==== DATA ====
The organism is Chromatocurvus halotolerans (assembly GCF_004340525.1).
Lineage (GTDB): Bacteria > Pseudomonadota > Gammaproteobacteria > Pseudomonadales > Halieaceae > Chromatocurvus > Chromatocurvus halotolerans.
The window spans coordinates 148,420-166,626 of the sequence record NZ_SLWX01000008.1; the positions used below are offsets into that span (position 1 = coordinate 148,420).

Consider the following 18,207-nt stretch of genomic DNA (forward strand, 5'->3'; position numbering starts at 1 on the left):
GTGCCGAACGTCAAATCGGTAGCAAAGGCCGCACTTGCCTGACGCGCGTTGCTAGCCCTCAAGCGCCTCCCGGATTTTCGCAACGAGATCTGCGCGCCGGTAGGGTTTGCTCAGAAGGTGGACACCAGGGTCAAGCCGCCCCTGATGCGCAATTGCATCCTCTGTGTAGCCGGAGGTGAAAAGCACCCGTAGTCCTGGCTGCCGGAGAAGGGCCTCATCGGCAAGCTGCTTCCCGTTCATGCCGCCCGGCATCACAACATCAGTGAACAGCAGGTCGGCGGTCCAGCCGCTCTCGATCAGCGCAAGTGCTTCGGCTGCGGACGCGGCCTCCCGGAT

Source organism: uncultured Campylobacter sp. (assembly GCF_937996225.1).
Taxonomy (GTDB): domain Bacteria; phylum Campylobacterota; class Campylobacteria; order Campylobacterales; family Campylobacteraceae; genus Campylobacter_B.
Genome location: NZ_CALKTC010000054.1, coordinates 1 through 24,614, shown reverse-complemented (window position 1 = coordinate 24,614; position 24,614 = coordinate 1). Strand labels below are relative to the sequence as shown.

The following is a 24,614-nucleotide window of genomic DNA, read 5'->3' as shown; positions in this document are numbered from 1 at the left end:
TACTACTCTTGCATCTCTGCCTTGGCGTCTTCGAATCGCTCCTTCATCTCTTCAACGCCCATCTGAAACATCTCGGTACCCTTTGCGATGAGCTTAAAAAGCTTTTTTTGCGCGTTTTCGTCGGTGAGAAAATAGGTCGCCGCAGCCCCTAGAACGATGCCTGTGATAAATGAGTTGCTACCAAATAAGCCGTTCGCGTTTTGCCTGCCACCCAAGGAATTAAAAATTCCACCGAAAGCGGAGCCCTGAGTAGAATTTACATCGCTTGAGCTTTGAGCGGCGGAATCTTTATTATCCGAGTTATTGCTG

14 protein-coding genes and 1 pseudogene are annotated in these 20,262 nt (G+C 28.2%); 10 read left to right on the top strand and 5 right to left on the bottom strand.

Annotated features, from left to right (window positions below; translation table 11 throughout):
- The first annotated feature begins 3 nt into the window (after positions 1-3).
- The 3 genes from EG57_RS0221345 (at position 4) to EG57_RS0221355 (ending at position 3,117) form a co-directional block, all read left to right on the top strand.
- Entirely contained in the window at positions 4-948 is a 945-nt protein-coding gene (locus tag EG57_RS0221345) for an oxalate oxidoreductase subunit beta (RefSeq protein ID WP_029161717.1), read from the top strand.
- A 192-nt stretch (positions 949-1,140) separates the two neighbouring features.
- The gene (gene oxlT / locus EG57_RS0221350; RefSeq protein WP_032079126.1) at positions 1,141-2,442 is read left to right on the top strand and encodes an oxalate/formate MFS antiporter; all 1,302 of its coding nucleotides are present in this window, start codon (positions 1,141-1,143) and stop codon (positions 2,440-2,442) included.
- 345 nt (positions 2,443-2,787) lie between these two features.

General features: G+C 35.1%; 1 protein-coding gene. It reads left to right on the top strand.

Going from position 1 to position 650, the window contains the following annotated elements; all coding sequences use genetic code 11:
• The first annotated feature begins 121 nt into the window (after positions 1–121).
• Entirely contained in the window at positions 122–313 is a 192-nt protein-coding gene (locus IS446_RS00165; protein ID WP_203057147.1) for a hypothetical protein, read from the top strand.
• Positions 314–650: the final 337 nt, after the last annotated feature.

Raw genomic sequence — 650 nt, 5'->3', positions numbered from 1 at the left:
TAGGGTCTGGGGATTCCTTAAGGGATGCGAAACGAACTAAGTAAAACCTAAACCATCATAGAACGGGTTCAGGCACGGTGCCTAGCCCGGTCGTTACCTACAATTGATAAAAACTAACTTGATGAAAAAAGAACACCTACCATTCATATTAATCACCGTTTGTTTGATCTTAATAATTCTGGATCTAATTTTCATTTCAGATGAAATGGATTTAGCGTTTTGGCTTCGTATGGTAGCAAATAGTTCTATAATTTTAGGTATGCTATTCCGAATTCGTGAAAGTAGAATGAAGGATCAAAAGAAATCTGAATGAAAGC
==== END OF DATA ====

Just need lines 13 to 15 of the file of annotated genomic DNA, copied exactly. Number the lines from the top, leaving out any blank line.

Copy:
- The first annotated feature begins 3 nt into the window (after positions 1-3).
- The 3 genes from EG57_RS0221345 (at position 4) to EG57_RS0221355 (ending at position 3,117) form a co-directional block, all read left to right on the top strand.
- Entirely contained in the window at positions 4-948 is a 945-nt protein-coding gene (locus tag EG57_RS0221345) for an oxalate oxidoreductase subunit beta (RefSeq protein ID WP_029161717.1), read from the top strand.